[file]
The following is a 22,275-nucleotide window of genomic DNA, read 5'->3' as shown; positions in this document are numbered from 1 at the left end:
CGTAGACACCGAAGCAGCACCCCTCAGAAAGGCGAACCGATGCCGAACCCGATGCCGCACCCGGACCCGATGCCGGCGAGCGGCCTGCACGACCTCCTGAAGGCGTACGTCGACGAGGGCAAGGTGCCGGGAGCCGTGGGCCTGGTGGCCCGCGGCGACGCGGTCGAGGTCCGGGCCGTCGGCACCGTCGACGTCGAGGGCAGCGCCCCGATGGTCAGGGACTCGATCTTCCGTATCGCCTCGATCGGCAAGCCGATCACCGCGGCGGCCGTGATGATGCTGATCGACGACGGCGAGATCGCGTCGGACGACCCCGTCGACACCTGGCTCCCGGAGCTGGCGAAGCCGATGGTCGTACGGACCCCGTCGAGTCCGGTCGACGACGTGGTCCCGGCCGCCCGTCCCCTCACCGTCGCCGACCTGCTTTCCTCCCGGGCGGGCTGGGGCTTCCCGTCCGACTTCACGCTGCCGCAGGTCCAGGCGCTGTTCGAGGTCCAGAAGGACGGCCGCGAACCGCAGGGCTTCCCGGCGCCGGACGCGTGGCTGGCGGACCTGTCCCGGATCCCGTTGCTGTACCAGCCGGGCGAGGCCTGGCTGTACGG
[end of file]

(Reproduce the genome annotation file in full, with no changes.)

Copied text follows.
The following is a 22,275-nucleotide window of genomic DNA, read 5'->3' as shown; positions in this document are numbered from 1 at the left end:
CGTAGACACCGAAGCAGCACCCCTCAGAAAGGCGAACCGATGCCGAACCCGATGCCGCACCCGGACCCGATGCCGGCGAGCGGCCTGCACGACCTCCTGAAGGCGTACGTCGACGAGGGCAAGGTGCCGGGAGCCGTGGGCCTGGTGGCCCGCGGCGACGCGGTCGAGGTCCGGGCCGTCGGCACCGTCGACGTCGAGGGCAGCGCCCCGATGGTCAGGGACTCGATCTTCCGTATCGCCTCGATCGGCAAGCCGATCACCGCGGCGGCCGTGATGATGCTGATCGACGACGGCGAGATCGCGTCGGACGACCCCGTCGACACCTGGCTCCCGGAGCTGGCGAAGCCGATGGTCGTACGGACCCCGTCGAGTCCGGTCGACGACGTGGTCCCGGCCGCCCGTCCCCTCACCGTCGCCGACCTGCTTTCCTCCCGGGCGGGCTGGGGCTTCCCGTCCGACTTCACGCTGCCGCAGGTCCAGGCGCTGTTCGAGGTCCAGAAGGACGGCCGCGAACCGCAGGGCTTCCCGGCGCCGGACGCGTGGCTGGCGGACCTGTCCCGGATCCCGTTGCTGTACCAGCCGGGCGAGGCCTGGCTGTACGG